Father Kidane, a Catholic priest in Rome, has seen an uptick in the number of Italians turning to his church since the onset of the economic crisis.
He says they come to confess their sins and and then stay on for a chat about their problems.
Some have lost jobs and are struggling to keep a family, but he tells The Local that many simply use the time in the confession booth to vent their frustration.
His comments back up a recent report in the daily newspaper Corriere della Sera, which said that an increasing number of Italians are turning to priests in times of strife.
“A therapist is perhaps too expensive in such difficult times, whereas a confessional is free,” Sebastiano Sali, a research fellow at the Centre for International and European Studies at Kings College in London, tells The Local.
He says the atmosphere in Italy is “definitely tense” and points to the number of stories in the press which reflect that tension: from road-rage incidents and street attacks to passengers fighting over a seat on a bus and neighbours rowing about a garden fence.
“These fights are ending up more and more with someone being hospitalized or worse, dead."
Such a gloomy outlook makes people seek out a “nice word, from a consolatory institution, which can guarantee some security when the traditional social strongholds of family, job and social networks have weakened or disappeared."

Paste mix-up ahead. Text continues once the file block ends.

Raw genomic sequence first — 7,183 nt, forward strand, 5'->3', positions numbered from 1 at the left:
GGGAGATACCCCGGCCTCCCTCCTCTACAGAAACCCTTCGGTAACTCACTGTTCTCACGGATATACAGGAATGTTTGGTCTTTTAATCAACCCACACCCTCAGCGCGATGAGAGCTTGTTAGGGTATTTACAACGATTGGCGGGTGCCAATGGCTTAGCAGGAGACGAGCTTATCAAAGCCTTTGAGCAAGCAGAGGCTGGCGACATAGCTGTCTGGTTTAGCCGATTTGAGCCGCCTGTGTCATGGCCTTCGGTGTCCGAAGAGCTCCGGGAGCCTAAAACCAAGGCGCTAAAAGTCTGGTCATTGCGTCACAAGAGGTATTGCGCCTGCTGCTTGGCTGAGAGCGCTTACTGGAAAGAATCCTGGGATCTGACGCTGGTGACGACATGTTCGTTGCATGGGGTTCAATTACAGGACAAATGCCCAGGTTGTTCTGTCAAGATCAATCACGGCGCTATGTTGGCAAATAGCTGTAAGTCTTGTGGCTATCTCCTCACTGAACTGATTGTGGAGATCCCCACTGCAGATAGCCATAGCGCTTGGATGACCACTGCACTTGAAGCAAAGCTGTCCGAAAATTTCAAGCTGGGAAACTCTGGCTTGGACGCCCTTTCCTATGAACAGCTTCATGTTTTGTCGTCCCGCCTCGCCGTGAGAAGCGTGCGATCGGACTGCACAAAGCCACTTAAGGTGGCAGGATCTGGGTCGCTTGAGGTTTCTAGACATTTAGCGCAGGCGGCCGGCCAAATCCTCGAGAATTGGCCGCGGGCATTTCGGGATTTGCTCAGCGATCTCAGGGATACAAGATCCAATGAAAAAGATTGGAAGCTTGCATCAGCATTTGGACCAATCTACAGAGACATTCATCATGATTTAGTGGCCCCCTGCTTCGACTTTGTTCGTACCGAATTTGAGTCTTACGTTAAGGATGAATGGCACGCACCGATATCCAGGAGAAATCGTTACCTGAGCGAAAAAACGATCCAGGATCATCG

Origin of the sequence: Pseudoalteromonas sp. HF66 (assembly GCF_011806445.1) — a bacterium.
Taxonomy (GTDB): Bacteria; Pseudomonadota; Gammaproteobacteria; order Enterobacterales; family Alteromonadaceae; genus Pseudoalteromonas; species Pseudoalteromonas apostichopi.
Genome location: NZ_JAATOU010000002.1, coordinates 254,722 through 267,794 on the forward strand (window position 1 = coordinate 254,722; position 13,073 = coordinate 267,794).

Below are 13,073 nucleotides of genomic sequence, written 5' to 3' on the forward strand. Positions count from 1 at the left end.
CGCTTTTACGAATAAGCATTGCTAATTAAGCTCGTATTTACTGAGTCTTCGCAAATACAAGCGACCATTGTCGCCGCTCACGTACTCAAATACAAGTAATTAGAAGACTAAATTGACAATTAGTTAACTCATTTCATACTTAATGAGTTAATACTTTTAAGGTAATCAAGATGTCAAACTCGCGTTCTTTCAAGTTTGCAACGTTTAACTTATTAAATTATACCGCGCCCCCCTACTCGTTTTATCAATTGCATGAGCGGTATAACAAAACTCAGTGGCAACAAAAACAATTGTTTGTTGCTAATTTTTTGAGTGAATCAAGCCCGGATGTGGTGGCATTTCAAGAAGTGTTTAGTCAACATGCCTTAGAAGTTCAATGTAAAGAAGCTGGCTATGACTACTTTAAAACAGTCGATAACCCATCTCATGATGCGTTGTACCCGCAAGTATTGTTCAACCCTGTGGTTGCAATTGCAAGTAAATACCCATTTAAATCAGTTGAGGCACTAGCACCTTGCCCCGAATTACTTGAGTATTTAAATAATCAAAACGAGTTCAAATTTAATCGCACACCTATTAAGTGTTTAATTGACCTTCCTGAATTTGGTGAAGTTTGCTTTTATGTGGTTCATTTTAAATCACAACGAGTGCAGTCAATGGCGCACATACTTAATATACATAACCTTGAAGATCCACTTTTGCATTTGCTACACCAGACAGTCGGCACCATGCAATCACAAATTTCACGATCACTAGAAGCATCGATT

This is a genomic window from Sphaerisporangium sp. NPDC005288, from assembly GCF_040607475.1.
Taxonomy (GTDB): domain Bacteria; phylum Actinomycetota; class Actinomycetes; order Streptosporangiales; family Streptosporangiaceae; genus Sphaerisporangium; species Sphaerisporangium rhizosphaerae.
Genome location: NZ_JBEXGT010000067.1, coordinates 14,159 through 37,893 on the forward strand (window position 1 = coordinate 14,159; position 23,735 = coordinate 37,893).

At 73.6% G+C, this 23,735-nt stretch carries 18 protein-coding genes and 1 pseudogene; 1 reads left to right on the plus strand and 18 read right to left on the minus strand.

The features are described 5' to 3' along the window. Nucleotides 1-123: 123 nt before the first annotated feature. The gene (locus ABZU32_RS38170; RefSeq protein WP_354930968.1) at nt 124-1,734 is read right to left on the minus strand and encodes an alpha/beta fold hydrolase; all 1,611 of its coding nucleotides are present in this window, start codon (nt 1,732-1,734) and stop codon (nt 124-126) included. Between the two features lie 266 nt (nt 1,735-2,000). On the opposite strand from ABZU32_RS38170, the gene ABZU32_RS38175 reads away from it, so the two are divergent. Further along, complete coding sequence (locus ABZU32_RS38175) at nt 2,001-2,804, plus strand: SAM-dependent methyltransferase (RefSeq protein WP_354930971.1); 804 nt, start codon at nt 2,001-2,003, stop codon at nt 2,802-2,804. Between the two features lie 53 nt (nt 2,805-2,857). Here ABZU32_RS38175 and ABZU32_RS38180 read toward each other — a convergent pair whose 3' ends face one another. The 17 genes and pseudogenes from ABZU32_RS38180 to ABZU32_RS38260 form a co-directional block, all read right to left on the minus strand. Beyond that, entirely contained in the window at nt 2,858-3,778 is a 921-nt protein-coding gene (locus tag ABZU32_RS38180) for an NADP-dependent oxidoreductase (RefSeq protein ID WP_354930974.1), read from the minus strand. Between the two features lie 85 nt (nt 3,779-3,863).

The popularity of Pope Francis is also drawing more Catholics back to church. About 80 percent of Italy’s population is Catholic. Shortly after the arrival of Pope Francis, 92 percent said they found him to be “humble, faithful, sincere, appealing to youth, authoritative and determined,” according to a poll by IPR Marketing in April.
Sali says that despite the challenges the Catholic church faces, the institution still provides people with a sense of stability, particularly since public authorities lack sufficient funds to support the thousands in crisis.
“So the local priest or charity intervenes...as a result, the church is taking back a more prominent position, not only in people’s spiritual lives but in their social and material lives.”
In addition, few Italians would seek out a therapist in times of trouble.
“There isn’t much of a culture in Italy for therapists...if you go to the ‘shrink’ you are sick, suspiciously sick.”
Still, while Father Kidane sympathises with those who have serious woes, he is sceptical about others who use the church simply to complain.
“They don’t know what real poverty is,” he says.
“When I came to Italy in 1958 we had nothing, barely enough to even eat. Today, people should count themselves lucky if they have a home and food on the table.”